It turned out (watching subsequent MCU films) that the Tesseract is a crystalline cube-shaped containment vessel for the Space Stone, one of the six Infinity Stones that predate the universe and possess unlimited energy. To harness the power of an Infinity Stone, the hypercube itself must be made of an extreme strong material!

In the upcoming Avengers film (Avengers: Infinity War), the main antagonist, Thanos, seeks all of the Infinity Stones for a gauntlet that will allow him to bend reality to his will. In the recently released trailer, Thanos is depicted single-handedly crushing the Tesseract with little effort.

Clearly, Thanos’ strength must be formidable.

figure1Being a bit of a nerd (common amongst engineering professors), I was also aware that a tesseract is, in fact, a geometric shape that is a four-dimensional analogue of a cube — a tesseract is to a cube as a cube is to the square. Another name for such a polytope is a hypercube. These 4D geometries are difficult to imagine in our 3D world, but a hypercube is typically depicted as a cube-within-a-cube (as in the picture).

My own research focuses on the mechanical characterization of emerging nanomaterials, such as graphene and carbon nanotubes (CNTs). Using simulation methods, I can also (attempt to) construct materials that currently do not exist (as long as the chemistry is somewhat possible from a modeling perspective). Inspiration from cinema was merely awaiting a key ‘Eureka!’ moment.

Watching Thanos destroy a previously indestructible material, combined with my experience with high-strength carbon materials and the geometry of a hypercube… sparked an idea.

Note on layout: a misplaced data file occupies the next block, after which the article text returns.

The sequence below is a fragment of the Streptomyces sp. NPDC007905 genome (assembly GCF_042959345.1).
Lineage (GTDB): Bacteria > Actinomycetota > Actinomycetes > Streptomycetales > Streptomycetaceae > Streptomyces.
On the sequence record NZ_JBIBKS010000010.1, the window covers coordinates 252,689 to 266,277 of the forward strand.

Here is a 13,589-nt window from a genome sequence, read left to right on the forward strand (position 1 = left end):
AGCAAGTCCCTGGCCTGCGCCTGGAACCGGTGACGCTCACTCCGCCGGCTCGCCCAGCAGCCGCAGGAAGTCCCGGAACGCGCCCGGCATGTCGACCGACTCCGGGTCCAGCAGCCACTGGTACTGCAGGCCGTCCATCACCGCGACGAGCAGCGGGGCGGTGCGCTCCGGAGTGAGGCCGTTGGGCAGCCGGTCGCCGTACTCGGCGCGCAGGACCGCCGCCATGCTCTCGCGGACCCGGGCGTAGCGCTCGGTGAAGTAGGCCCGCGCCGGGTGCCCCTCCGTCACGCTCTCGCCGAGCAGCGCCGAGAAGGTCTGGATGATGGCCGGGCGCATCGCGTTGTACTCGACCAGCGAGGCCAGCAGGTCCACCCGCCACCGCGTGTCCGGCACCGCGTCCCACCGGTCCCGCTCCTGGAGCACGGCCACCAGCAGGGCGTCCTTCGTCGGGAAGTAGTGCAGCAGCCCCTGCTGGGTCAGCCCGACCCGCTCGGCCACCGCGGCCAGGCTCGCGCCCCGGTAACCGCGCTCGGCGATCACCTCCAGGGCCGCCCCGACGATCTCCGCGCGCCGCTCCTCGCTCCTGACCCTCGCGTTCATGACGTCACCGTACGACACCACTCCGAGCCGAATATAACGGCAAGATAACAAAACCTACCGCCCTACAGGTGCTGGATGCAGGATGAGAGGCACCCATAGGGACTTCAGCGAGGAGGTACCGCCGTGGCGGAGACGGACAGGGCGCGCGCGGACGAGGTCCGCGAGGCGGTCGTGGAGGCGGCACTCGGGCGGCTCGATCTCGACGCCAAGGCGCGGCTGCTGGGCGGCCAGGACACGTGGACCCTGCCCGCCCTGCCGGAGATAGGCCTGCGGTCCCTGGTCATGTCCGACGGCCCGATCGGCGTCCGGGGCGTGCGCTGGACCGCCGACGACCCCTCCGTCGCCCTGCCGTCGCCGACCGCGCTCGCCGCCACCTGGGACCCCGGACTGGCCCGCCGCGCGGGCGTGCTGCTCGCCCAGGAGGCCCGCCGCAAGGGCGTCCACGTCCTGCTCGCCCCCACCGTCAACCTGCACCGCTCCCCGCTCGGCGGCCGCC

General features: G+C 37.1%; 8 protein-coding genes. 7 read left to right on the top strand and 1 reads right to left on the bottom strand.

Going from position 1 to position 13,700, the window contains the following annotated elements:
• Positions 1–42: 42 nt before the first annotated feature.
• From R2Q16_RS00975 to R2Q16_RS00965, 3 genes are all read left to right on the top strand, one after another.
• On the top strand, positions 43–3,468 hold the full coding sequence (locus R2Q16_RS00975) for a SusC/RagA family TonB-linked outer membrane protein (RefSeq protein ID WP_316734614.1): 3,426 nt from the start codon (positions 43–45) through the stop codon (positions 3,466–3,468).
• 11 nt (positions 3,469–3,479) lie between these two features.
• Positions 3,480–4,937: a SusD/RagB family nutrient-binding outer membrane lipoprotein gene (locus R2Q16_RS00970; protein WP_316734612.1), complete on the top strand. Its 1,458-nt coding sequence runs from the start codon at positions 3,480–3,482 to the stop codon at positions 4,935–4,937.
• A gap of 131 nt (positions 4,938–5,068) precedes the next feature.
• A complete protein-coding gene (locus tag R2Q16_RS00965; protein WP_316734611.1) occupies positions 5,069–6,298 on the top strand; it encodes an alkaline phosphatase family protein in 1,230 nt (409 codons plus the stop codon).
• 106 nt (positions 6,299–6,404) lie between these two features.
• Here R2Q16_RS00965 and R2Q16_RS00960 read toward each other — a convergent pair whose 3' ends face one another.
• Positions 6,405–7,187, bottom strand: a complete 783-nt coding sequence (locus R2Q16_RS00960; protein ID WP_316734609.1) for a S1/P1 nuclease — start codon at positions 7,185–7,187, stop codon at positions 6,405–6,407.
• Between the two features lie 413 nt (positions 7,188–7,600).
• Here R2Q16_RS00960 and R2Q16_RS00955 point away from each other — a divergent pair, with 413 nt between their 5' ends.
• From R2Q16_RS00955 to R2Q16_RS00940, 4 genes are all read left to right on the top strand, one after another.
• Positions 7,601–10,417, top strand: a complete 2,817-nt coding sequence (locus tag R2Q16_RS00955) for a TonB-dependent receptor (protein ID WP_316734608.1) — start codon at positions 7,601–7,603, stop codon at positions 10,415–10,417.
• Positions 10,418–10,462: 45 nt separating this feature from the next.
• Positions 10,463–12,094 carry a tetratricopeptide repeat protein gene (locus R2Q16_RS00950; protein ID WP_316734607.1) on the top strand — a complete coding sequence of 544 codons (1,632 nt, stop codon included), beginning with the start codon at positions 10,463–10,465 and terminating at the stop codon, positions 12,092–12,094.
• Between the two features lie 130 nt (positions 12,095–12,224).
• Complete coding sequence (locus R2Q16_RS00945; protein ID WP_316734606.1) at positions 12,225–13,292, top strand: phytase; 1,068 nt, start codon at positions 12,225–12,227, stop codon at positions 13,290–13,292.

Thinking inside the box

OK, so an all-carbon hypercube. Let’s piece this thing together at the molecular scale.

The interior cube is based on an interesting molecule known as cubane. Cubane is simply a small cube with eight carbon atoms at the vertices. Since carbon atoms typically don’t like to bond at 90-degree angles, it is a relatively high-energy molecule, but it can be synthesized, typically as C8H8. Due to its unique geometry, it is a relatively ‘cool’ molecule. Now, how can we construct the exterior cube structure?

I have previously worked on carbyne, or linear carbon. Essentially, while carbon atoms typically ’like’ four balanced bonds (as in diamond and even cubane), they have options: single, double, and even triple bonds (as well as aromatic for those keeping track). The different bond hybridizations is what makes carbon one of the more interesting elements for developing a vast assortment of materials. Back to carbyne, if you happen to line up carbon atoms in a chain configuration, they form alternating single and triple bonds in a row. This satisfies the bond requirement, and results in a linear structure. Extend this structure indefinitely, and you get carbyne (whether we can synthesise large amounts of carbyne in practice is still a matter of debate).

Thus, I used two-carbon carbyne groups to connect the interior cubane to exterior vertices via diagonal links, and then larger four-carbon carbyne groups to connect the vertices of the exterior cube and form the edges.